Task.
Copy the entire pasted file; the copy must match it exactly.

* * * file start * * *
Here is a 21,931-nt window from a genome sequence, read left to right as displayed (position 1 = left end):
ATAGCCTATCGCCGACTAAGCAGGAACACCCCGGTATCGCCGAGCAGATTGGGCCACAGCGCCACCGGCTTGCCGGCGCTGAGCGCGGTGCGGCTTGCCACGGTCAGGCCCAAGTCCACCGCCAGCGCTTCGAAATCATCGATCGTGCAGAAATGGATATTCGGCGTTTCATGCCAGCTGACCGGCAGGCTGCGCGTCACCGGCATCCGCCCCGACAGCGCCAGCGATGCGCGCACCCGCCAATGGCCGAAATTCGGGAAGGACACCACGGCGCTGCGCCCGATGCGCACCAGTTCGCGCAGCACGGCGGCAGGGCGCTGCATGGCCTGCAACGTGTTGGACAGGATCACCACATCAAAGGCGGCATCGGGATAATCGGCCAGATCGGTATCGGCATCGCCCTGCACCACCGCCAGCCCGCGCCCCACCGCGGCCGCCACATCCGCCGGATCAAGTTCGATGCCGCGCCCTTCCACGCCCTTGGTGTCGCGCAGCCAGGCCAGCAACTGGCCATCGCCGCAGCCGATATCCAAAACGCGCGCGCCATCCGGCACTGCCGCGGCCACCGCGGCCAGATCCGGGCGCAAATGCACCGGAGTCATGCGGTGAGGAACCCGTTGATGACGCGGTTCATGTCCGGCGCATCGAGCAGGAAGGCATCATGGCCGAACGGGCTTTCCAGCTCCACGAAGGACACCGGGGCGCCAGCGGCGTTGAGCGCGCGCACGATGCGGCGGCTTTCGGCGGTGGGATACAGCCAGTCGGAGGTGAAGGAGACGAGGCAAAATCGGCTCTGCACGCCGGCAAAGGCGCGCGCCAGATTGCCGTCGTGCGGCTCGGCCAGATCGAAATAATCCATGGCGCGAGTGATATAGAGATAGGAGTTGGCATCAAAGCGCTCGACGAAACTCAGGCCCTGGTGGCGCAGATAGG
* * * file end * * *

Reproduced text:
Here is a 21,931-nt window from a genome sequence, read left to right as displayed (position 1 = left end):
ATAGCCTATCGCCGACTAAGCAGGAACACCCCGGTATCGCCGAGCAGATTGGGCCACAGCGCCACCGGCTTGCCGGCGCTGAGCGCGGTGCGGCTTGCCACGGTCAGGCCCAAGTCCACCGCCAGCGCTTCGAAATCATCGATCGTGCAGAAATGGATATTCGGCGTTTCATGCCAGCTGACCGGCAGGCTGCGCGTCACCGGCATCCGCCCCGACAGCGCCAGCGATGCGCGCACCCGCCAATGGCCGAAATTCGGGAAGGACACCACGGCGCTGCGCCCGATGCGCACCAGTTCGCGCAGCACGGCGGCAGGGCGCTGCATGGCCTGCAACGTGTTGGACAGGATCACCACATCAAAGGCGGCATCGGGATAATCGGCCAGATCGGTATCGGCATCGCCCTGCACCACCGCCAGCCCGCGCCCCACCGCGGCCGCCACATCCGCCGGATCAAGTTCGATGCCGCGCCCTTCCACGCCCTTGGTGTCGCGCAGCCAGGCCAGCAACTGGCCATCGCCGCAGCCGATATCCAAAACGCGCGCGCCATCCGGCACTGCCGCGGCCACCGCGGCCAGATCCGGGCGCAAATGCACCGGAGTCATGCGGTGAGGAACCCGTTGATGACGCGGTTCATGTCCGGCGCATCGAGCAGGAAGGCATCATGGCCGAACGGGCTTTCCAGCTCCACGAAGGACACCGGGGCGCCAGCGGCGTTGAGCGCGCGCACGATGCGGCGGCTTTCGGCGGTGGGATACAGCCAGTCGGAGGTGAAGGAGACGAGGCAAAATCGGCTCTGCACGCCGGCAAAGGCGCGCGCCAGATTGCCGTCGTGCGGCTCGGCCAGATCGAAATAATCCATGGCGCGAGTGATATAGAGATAGGAGTTGGCATCAAAGCGCTCGACGAAACTCAGGCCCTGGTGGCGCAGATAGG